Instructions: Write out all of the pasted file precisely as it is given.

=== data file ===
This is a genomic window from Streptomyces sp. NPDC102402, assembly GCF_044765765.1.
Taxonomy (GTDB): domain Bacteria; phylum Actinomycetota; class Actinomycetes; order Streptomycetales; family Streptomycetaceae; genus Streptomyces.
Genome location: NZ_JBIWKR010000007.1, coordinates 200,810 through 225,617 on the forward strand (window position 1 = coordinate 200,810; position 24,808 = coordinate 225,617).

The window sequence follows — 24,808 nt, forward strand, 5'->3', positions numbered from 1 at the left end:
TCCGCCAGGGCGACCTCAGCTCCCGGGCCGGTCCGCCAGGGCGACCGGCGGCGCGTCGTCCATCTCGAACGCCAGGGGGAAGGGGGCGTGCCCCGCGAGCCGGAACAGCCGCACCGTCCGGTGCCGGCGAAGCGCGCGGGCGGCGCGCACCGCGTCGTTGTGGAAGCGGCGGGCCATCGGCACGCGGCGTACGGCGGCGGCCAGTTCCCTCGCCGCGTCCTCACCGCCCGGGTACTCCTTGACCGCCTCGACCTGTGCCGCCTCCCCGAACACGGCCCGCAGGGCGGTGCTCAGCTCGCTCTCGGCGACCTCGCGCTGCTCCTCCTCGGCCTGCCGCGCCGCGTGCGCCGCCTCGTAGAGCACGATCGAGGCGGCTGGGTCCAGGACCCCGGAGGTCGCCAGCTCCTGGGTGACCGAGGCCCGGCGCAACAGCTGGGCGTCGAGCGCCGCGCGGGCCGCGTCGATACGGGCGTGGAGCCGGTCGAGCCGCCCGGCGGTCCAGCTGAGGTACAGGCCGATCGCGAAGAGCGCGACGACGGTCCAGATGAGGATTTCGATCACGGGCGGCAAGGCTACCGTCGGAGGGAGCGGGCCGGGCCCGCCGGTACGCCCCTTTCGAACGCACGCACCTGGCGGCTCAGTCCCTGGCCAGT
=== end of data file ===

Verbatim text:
This is a genomic window from Streptomyces sp. NPDC102402, assembly GCF_044765765.1.
Taxonomy (GTDB): domain Bacteria; phylum Actinomycetota; class Actinomycetes; order Streptomycetales; family Streptomycetaceae; genus Streptomyces.
Genome location: NZ_JBIWKR010000007.1, coordinates 200,810 through 225,617 on the forward strand (window position 1 = coordinate 200,810; position 24,808 = coordinate 225,617).

The window sequence follows — 24,808 nt, forward strand, 5'->3', positions numbered from 1 at the left end:
TCCGCCAGGGCGACCTCAGCTCCCGGGCCGGTCCGCCAGGGCGACCGGCGGCGCGTCGTCCATCTCGAACGCCAGGGGGAAGGGGGCGTGCCCCGCGAGCCGGAACAGCCGCACCGTCCGGTGCCGGCGAAGCGCGCGGGCGGCGCGCACCGCGTCGTTGTGGAAGCGGCGGGCCATCGGCACGCGGCGTACGGCGGCGGCCAGTTCCCTCGCCGCGTCCTCACCGCCCGGGTACTCCTTGACCGCCTCGACCTGTGCCGCCTCCCCGAACACGGCCCGCAGGGCGGTGCTCAGCTCGCTCTCGGCGACCTCGCGCTGCTCCTCCTCGGCCTGCCGCGCCGCGTGCGCCGCCTCGTAGAGCACGATCGAGGCGGCTGGGTCCAGGACCCCGGAGGTCGCCAGCTCCTGGGTGACCGAGGCCCGGCGCAACAGCTGGGCGTCGAGCGCCGCGCGGGCCGCGTCGATACGGGCGTGGAGCCGGTCGAGCCGCCCGGCGGTCCAGCTGAGGTACAGGCCGATCGCGAAGAGCGCGACGACGGTCCAGATGAGGATTTCGATCACGGGCGGCAAGGCTACCGTCGGAGGGAGCGGGCCGGGCCCGCCGGTACGCCCCTTTCGAACGCACGCACCTGGCGGCTCAGTCCCTGGCCAGT